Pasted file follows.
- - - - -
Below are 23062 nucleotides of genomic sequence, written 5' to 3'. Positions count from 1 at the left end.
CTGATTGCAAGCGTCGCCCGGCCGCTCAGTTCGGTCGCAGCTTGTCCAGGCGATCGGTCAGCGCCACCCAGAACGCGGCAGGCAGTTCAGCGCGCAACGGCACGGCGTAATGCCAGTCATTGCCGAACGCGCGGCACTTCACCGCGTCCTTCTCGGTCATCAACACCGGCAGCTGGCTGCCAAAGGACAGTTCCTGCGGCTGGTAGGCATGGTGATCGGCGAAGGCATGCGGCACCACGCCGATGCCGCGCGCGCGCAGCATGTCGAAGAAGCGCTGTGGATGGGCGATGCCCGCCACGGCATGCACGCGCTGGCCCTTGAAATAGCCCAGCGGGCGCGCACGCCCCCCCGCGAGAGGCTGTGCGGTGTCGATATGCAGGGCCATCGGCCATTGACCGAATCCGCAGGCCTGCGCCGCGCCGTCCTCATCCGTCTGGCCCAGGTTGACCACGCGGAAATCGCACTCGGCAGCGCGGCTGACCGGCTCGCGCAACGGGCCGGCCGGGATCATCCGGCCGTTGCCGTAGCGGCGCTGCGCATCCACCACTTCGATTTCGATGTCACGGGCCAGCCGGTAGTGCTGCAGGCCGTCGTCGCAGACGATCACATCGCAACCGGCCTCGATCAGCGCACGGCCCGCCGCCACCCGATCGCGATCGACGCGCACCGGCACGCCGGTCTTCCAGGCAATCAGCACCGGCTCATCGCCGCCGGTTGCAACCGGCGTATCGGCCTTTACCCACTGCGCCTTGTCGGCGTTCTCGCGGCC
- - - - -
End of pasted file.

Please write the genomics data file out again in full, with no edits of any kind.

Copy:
Below are 23062 nucleotides of genomic sequence, written 5' to 3'. Positions count from 1 at the left end.
CTGATTGCAAGCGTCGCCCGGCCGCTCAGTTCGGTCGCAGCTTGTCCAGGCGATCGGTCAGCGCCACCCAGAACGCGGCAGGCAGTTCAGCGCGCAACGGCACGGCGTAATGCCAGTCATTGCCGAACGCGCGGCACTTCACCGCGTCCTTCTCGGTCATCAACACCGGCAGCTGGCTGCCAAAGGACAGTTCCTGCGGCTGGTAGGCATGGTGATCGGCGAAGGCATGCGGCACCACGCCGATGCCGCGCGCGCGCAGCATGTCGAAGAAGCGCTGTGGATGGGCGATGCCCGCCACGGCATGCACGCGCTGGCCCTTGAAATAGCCCAGCGGGCGCGCACGCCCCCCCGCGAGAGGCTGTGCGGTGTCGATATGCAGGGCCATCGGCCATTGACCGAATCCGCAGGCCTGCGCCGCGCCGTCCTCATCCGTCTGGCCCAGGTTGACCACGCGGAAATCGCACTCGGCAGCGCGGCTGACCGGCTCGCGCAACGGGCCGGCCGGGATCATCCGGCCGTTGCCGTAGCGGCGCTGCGCATCCACCACTTCGATTTCGATGTCACGGGCCAGCCGGTAGTGCTGCAGGCCGTCGTCGCAGACGATCACATCGCAACCGGCCTCGATCAGCGCACGGCCCGCCGCCACCCGATCGCGATCGACGCGCACCGGCACGCCGGTCTTCCAGGCAATCAGCACCGGCTCATCGCCGCCGGTTGCAACCGGCGTATCGGCCTTTACCCACTGCGCCTTGTCGGCGTTCTCGCGGCC